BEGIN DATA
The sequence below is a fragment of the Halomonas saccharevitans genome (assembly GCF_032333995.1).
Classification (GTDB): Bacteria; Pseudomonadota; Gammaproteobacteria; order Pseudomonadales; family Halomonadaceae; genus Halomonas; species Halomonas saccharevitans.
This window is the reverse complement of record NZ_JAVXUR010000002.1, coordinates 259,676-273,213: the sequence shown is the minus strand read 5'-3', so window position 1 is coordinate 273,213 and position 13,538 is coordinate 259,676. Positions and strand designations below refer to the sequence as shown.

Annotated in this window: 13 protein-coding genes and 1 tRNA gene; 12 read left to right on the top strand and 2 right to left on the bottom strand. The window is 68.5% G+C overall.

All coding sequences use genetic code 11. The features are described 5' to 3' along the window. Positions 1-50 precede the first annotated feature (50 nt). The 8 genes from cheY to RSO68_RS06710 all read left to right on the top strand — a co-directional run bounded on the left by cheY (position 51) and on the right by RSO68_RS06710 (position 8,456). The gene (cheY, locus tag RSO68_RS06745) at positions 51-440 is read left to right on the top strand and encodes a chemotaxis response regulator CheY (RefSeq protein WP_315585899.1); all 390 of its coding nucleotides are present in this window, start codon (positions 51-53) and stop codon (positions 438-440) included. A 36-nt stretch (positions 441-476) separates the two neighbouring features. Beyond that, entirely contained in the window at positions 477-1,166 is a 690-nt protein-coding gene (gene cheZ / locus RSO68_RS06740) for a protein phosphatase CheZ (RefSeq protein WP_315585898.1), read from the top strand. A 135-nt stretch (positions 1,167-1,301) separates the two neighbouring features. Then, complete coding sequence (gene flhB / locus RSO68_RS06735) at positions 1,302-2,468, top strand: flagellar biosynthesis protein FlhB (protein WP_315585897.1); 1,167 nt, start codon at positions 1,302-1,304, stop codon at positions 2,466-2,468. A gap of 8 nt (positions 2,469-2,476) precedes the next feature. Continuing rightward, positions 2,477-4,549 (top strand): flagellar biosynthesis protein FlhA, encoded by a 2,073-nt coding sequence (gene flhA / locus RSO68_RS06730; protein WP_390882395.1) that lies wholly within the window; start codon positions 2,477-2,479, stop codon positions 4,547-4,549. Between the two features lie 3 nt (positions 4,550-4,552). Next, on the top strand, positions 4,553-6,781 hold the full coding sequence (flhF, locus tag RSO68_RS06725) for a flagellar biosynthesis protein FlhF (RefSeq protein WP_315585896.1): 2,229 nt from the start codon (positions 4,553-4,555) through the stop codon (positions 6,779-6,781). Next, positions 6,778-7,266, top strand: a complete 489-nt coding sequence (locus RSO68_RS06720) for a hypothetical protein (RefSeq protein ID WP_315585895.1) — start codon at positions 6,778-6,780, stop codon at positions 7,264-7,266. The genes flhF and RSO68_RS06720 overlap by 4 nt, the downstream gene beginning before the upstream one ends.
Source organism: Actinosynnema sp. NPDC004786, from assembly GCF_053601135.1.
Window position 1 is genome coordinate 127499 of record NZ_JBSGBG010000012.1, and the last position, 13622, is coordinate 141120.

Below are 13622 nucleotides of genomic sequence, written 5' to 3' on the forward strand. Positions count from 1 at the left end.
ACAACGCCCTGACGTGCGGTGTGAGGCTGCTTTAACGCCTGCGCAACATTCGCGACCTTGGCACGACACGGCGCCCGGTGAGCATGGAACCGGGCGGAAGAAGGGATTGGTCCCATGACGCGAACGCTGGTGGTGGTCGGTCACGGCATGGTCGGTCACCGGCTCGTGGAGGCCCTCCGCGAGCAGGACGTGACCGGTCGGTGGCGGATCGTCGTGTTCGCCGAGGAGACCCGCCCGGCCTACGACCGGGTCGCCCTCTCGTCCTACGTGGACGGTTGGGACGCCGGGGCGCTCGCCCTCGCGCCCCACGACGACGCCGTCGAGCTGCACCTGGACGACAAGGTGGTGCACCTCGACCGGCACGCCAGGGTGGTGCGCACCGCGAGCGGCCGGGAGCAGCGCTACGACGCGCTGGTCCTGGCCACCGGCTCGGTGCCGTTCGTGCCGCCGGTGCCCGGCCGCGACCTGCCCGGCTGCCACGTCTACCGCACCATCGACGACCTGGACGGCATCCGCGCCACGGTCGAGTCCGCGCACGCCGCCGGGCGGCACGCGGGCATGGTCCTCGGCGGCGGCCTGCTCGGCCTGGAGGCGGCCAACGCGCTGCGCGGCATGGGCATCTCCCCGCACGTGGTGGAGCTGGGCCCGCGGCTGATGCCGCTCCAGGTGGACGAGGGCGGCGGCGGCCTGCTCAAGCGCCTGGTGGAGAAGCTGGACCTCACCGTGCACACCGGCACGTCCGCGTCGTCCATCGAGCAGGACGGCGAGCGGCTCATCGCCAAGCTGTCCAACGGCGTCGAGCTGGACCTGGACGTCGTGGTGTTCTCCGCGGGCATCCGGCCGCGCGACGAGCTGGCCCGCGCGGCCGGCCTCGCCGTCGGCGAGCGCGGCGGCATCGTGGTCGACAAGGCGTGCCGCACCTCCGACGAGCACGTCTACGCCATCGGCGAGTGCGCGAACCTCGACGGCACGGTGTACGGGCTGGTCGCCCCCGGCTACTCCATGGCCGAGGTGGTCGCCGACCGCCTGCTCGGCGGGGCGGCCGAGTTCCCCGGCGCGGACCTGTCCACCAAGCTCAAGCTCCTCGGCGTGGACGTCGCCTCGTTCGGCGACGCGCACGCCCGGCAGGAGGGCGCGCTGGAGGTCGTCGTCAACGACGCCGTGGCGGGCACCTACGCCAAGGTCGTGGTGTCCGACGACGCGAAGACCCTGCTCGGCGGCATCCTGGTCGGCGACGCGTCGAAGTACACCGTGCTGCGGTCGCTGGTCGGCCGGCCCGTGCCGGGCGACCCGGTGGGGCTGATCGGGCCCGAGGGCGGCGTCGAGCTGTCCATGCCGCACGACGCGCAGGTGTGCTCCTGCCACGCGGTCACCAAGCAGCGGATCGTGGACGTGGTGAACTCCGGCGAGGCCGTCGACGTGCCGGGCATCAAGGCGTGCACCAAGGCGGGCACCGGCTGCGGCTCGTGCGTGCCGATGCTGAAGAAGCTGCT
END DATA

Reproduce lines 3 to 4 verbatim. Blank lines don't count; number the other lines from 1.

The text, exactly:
This window is the reverse complement of record NZ_JAVXUR010000002.1, coordinates 259,676-273,213: the sequence shown is the minus strand read 5'-3', so window position 1 is coordinate 273,213 and position 13,538 is coordinate 259,676. Positions and strand designations below refer to the sequence as shown.

Annotated in this window: 13 protein-coding genes and 1 tRNA gene; 12 read left to right on the top strand and 2 right to left on the bottom strand. The window is 68.5% G+C overall.